Perez has led KHN from dim point to bright future

CEO made Kettering Health Network ‘leader in the community.’

KETTERING — When Frank Perez became president and CEO of Kettering Medical Center in 1994, the hospital had a dire financial outlook.

It was losing its only HMO contract — 13.5 percent of its business. Unrest was rife within the medical staff. The hospital was on course to lose $30 million that year.

Stopping the bleeding was paramount, Perez said, but quality couldn’t be sacrificed.

Perez said the hospital presented the cancellation of its contract with UnitedHealthcare as an opportunity for another health insurer to take on more enrollees. That fall, the hospital entered into a managed care contract with another health insurer, and 70,000 switched from the canceled plan to the new plan, recalls Perez, who announced Thursday, May 6, that he will retire in a year.

The hospital also tried to energize employees to maintain quality and rally around a renewed mission and vision, Perez said.

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From those difficult times, Kettering Medical Center entered an era of affiliations that created today’s Kettering Health Network: Grandview/Southview medical centers (1999), Greene Memorial Hospital (2007) and a pending affiliation with Fort Hamilton Hospital in Hamilton.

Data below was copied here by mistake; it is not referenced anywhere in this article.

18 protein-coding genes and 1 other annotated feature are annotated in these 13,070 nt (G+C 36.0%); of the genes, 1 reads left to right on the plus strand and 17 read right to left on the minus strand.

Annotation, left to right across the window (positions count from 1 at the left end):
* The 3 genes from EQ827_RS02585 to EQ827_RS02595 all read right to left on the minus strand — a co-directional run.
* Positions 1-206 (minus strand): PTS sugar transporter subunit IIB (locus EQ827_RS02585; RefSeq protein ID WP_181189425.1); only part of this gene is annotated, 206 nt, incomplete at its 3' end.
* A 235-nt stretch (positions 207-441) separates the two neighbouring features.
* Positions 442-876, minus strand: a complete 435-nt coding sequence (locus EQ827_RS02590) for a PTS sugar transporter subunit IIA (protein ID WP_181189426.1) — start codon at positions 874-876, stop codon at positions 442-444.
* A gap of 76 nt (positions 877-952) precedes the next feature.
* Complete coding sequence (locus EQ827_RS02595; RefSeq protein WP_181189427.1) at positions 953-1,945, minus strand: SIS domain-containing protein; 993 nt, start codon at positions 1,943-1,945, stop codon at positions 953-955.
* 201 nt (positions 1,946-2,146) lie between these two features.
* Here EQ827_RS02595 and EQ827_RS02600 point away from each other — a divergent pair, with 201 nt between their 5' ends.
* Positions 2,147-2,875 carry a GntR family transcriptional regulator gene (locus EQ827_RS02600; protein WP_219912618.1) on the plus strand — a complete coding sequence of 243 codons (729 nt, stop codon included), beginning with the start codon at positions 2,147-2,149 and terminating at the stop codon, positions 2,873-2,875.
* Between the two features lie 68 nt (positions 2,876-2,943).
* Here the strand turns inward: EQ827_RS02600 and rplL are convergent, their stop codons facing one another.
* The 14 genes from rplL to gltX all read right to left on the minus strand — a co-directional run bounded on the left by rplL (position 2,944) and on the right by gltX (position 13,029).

“It is obvious the Kettering Health Network is in a much better position than it was when Frank got there,” said Bryan Bucklew of the Greater Dayton Area Hospital Association. “He elevated Kettering to a point where they’re definitely a leader in the community.”

Perez and his wife of 44 years, Carmen, plan to stay in Kettering. Perez said he’ll remain active in causes that further the arts, human services and economic development, but also looks forward to fishing and spending more time with his family, including three grandchildren.

Jim Leftwich, president and CEO of the Dayton Development Coalition, called Perez “an exceptional leader and community trailblazer.”

“From the beginning of his tenure on our board ... he has been an invaluable advocate for our region,” Leftwich wrote in a prepared statement. “This was especially true during the BRAC (Base Closure and Realignment Commission) process, reaching out to the San Antonio, Texas, community where the medical missions are coming from.”

Tom Breitenbach, chief executive officer of Premier Health Partners, has worked with Perez through GDAHA.

“He’s very affable and very community-oriented, and that makes it very easy to work with him,” said Breitenbach, who said he and Perez share a commitment to improve the region’s clinical quality of care.

Perez was recruited to give Kettering Medical Center a more external focus, Breitenbach said.

“He’s certainly been a positive influence on the Kettering network,” Breitenbach said.

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